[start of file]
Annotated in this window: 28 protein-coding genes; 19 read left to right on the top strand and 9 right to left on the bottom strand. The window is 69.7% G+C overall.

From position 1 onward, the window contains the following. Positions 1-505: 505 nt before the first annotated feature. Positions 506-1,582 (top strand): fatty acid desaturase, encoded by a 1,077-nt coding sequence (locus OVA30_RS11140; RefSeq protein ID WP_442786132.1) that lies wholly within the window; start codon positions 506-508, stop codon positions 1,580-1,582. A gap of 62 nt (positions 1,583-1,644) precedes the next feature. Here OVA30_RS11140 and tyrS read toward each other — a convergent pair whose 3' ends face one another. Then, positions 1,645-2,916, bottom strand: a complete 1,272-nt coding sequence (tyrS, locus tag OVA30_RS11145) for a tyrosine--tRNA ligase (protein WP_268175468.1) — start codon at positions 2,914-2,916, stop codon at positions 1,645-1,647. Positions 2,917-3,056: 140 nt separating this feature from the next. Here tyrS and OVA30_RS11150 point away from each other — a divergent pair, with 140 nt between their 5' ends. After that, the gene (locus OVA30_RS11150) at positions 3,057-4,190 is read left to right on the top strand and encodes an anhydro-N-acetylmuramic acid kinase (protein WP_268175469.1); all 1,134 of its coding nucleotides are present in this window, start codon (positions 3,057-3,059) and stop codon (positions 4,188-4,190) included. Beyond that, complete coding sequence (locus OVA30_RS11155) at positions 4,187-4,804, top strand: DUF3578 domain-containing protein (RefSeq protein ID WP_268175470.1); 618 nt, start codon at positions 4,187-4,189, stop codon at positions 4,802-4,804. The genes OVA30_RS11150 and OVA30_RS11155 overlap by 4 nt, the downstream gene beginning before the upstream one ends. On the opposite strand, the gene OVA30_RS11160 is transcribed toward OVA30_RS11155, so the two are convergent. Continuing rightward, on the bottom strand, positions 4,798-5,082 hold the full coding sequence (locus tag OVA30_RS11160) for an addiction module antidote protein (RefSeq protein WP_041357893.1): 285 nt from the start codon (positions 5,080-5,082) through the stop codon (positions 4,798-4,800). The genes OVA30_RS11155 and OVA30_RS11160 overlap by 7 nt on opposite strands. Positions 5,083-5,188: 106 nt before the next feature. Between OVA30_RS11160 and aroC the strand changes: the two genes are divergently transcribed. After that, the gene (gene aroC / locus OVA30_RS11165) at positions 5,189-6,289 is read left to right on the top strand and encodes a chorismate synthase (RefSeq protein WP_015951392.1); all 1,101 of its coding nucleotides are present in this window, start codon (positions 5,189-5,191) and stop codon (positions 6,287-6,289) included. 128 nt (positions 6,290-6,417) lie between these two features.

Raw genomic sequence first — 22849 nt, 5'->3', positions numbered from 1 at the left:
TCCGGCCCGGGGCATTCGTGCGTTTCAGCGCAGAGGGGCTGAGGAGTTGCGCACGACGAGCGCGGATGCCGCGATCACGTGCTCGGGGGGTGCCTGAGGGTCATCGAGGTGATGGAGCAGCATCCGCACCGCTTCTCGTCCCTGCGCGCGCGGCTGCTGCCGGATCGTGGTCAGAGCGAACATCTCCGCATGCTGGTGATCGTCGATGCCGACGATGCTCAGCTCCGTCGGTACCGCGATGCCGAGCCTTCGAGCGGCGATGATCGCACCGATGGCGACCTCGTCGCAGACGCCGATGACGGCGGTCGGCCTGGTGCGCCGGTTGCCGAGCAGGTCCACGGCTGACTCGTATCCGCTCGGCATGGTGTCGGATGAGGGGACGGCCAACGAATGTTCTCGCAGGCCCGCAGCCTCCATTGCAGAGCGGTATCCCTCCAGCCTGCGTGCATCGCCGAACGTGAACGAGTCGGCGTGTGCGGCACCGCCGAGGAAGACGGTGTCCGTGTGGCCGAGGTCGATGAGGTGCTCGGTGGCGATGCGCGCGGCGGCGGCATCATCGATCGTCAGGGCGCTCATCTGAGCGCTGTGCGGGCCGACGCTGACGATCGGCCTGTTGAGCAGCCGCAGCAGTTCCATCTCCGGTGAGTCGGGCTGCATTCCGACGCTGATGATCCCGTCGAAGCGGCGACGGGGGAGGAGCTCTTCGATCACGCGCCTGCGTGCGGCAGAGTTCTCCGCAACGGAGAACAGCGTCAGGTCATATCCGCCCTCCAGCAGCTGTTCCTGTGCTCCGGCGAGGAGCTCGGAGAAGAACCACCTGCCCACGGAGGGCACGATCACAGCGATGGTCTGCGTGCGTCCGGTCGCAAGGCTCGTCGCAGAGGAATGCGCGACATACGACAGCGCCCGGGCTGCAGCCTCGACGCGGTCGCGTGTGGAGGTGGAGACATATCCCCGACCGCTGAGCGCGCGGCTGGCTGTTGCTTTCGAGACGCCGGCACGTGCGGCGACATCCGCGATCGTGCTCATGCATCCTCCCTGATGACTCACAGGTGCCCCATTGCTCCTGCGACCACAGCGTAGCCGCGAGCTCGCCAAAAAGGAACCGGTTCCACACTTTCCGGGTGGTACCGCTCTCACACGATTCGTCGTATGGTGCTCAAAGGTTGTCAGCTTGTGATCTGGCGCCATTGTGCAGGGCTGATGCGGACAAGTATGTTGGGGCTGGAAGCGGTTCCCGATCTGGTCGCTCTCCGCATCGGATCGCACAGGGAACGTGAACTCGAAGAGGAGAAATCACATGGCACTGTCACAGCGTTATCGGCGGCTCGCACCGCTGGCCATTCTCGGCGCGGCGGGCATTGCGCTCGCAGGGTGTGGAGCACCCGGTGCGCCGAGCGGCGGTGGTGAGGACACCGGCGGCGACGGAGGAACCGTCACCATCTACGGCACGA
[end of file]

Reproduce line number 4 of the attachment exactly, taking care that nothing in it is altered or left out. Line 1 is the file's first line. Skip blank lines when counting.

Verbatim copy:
TCCGGCCCGGGGCATTCGTGCGTTTCAGCGCAGAGGGGCTGAGGAGTTGCGCACGACGAGCGCGGATGCCGCGATCACGTGCTCGGGGGGTGCCTGAGGGTCATCGAGGTGATGGAGCAGCATCCGCACCGCTTCTCGTCCCTGCGCGCGCGGCTGCTGCCGGATCGTGGTCAGAGCGAACATCTCCGCATGCTGGTGATCGTCGATGCCGACGATGCTCAGCTCCGTCGGTACCGCGATGCCGAGCCTTCGAGCGGCGATGATCGCACCGATGGCGACCTCGTCGCAGACGCCGATGACGGCGGTCGGCCTGGTGCGCCGGTTGCCGAGCAGGTCCACGGCTGACTCGTATCCGCTCGGCATGGTGTCGGATGAGGGGACGGCCAACGAATGTTCTCGCAGGCCCGCAGCCTCCATTGCAGAGCGGTATCCCTCCAGCCTGCGTGCATCGCCGAACGTGAACGAGTCGGCGTGTGCGGCACCGCCGAGGAAGACGGTGTCCGTGTGGCCGAGGTCGATGAGGTGCTCGGTGGCGATGCGCGCGGCGGCGGCATCATCGATCGTCAGGGCGCTCATCTGAGCGCTGTGCGGGCCGACGCTGACGATCGGCCTGTTGAGCAGCCGCAGCAGTTCCATCTCCGGTGAGTCGGGCTGCATTCCGACGCTGATGATCCCGTCGAAGCGGCGACGGGGGAGGAGCTCTTCGATCACGCGCCTGCGTGCGGCAGAGTTCTCCGCAACGGAGAACAGCGTCAGGTCATATCCGCCCTCCAGCAGCTGTTCCTGTGCTCCGGCGAGGAGCTCGGAGAAGAACCACCTGCCCACGGAGGGCACGATCACAGCGATGGTCTGCGTGCGTCCGGTCGCAAGGCTCGTCGCAGAGGAATGCGCGACATACGACAGCGCCCGGGCTGCAGCCTCGACGCGGTCGCGTGTGGAGGTGGAGACATATCCCCGACCGCTGAGCGCGCGGCTGGCTGTTGCTTTCGAGACGCCGGCACGTGCGGCGACATCCGCGATCGTGCTCATGCATCCTCCCTGATGACTCACAGGTGCCCCATTGCTCCTGCGACCACAGCGTAGCCGCGAGCTCGCCAAAAAGGAACCGGTTCCACACTTTCCGGGTGGTACCGCTCTCACACGATTCGTCGTATGGTGCTCAAAGGTTGTCAGCTTGTGATCTGGCGCCATTGTGCAGGGCTGATGCGGACAAGTATGTTGGGGCTGGAAGCGGTTCCCGATCTGGTCGCTCTCCGCATCGGATCGCACAGGGAACGTGAACTCGAAGAGGAGAAATCACATGGCACTGTCACAGCGTTATCGGCGGCTCGCACCGCTGGCCATTCTCGGCGCGGCGGGCATTGCGCTCGCAGGGTGTGGAGCACCCGGTGCGCCGAGCGGCGGTGGTGAGGACACCGGCGGCGACGGAGGAACCGTCACCATCTACGGCACGA